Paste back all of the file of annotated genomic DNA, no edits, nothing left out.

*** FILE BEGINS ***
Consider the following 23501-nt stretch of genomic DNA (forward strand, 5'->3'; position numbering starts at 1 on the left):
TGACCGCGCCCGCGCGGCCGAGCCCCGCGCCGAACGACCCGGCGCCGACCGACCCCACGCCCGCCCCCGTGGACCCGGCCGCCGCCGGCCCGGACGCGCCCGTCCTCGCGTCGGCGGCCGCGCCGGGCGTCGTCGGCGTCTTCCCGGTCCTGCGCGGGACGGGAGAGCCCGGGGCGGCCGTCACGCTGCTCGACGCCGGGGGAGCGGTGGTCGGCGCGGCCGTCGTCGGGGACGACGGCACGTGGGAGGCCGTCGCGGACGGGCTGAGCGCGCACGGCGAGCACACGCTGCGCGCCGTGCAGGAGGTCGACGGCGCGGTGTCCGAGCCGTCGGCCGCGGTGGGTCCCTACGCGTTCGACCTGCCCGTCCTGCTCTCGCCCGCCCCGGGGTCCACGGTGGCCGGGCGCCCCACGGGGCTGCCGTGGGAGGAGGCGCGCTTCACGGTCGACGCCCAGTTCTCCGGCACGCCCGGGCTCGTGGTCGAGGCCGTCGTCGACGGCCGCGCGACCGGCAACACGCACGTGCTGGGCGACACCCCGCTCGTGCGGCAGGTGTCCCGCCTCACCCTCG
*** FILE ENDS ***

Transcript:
Consider the following 23501-nt stretch of genomic DNA (forward strand, 5'->3'; position numbering starts at 1 on the left):
TGACCGCGCCCGCGCGGCCGAGCCCCGCGCCGAACGACCCGGCGCCGACCGACCCCACGCCCGCCCCCGTGGACCCGGCCGCCGCCGGCCCGGACGCGCCCGTCCTCGCGTCGGCGGCCGCGCCGGGCGTCGTCGGCGTCTTCCCGGTCCTGCGCGGGACGGGAGAGCCCGGGGCGGCCGTCACGCTGCTCGACGCCGGGGGAGCGGTGGTCGGCGCGGCCGTCGTCGGGGACGACGGCACGTGGGAGGCCGTCGCGGACGGGCTGAGCGCGCACGGCGAGCACACGCTGCGCGCCGTGCAGGAGGTCGACGGCGCGGTGTCCGAGCCGTCGGCCGCGGTGGGTCCCTACGCGTTCGACCTGCCCGTCCTGCTCTCGCCCGCCCCGGGGTCCACGGTGGCCGGGCGCCCCACGGGGCTGCCGTGGGAGGAGGCGCGCTTCACGGTCGACGCCCAGTTCTCCGGCACGCCCGGGCTCGTGGTCGAGGCCGTCGTCGACGGCCGCGCGACCGGCAACACGCACGTGCTGGGCGACACCCCGCTCGTGCGGCAGGTGTCCCGCCTCACCCTCG